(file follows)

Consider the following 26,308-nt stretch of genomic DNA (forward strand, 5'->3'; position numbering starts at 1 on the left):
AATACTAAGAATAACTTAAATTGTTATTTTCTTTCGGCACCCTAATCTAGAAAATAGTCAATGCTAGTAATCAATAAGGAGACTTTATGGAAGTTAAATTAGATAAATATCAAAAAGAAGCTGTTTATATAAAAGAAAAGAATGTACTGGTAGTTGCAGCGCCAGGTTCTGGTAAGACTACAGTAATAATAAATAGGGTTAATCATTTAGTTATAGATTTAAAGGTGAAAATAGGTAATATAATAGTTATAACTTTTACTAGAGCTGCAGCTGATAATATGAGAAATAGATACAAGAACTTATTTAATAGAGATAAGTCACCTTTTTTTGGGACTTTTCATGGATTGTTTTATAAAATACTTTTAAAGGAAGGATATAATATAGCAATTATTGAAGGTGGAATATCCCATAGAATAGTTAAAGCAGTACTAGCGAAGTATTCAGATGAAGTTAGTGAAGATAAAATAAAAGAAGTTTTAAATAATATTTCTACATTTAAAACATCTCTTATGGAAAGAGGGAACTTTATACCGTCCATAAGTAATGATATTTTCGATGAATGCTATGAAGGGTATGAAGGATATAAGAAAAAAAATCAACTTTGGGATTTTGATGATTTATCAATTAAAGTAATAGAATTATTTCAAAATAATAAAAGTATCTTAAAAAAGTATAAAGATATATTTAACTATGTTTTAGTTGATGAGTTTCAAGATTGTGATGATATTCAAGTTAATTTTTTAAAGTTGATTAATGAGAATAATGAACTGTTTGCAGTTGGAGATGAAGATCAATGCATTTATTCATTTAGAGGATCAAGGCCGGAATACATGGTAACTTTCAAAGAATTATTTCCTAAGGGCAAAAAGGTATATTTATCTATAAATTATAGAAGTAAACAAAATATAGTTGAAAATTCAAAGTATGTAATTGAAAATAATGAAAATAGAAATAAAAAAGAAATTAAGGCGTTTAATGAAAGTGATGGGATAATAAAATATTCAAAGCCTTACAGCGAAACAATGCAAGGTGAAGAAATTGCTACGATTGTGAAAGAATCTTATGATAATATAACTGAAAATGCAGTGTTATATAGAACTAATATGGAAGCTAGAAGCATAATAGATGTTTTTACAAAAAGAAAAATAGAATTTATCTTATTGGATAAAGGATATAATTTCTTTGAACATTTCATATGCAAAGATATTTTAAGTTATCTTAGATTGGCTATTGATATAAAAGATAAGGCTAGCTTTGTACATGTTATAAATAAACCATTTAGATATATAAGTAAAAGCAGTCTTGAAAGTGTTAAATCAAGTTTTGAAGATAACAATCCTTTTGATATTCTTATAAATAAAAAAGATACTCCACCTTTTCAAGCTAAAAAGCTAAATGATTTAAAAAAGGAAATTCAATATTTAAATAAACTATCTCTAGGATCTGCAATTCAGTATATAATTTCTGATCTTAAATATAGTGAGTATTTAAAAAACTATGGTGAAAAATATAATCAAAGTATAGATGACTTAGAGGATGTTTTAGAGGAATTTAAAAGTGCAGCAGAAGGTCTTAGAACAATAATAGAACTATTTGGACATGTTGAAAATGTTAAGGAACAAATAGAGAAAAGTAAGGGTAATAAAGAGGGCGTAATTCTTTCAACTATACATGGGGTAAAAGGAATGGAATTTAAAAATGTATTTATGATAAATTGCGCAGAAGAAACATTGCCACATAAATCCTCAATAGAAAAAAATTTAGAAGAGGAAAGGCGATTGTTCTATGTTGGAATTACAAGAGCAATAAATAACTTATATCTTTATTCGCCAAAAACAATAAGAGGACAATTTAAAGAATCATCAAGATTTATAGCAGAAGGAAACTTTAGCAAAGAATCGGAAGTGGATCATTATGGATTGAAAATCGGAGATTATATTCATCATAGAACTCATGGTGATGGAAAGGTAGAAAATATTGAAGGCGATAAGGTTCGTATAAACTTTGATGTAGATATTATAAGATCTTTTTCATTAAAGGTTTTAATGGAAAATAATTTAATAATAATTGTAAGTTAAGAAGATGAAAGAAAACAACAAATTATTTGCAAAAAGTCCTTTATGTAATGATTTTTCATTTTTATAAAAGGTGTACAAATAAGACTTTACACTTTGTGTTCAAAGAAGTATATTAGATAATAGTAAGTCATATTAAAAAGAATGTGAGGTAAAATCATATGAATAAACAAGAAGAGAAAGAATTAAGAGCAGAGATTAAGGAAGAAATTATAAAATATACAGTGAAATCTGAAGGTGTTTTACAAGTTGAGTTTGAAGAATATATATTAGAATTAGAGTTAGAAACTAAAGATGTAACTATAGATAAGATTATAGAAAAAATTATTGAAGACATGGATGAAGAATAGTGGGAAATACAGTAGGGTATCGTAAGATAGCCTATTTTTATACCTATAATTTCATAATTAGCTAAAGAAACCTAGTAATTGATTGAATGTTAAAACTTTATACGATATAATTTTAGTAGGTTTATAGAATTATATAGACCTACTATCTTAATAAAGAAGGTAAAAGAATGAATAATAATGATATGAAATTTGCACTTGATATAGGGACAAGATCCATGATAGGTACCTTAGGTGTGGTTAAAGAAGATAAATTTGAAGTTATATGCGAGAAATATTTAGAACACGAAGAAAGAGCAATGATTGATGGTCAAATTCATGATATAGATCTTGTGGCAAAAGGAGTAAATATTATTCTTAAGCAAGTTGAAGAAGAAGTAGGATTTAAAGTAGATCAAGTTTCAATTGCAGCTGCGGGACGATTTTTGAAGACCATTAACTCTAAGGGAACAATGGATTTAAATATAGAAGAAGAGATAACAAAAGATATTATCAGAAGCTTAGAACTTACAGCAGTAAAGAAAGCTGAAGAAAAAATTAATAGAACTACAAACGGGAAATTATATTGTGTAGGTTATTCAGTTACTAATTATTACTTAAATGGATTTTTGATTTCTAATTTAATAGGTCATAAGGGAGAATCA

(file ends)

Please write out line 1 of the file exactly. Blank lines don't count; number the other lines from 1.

Consider the following 26,308-nt stretch of genomic DNA (forward strand, 5'->3'; position numbering starts at 1 on the left):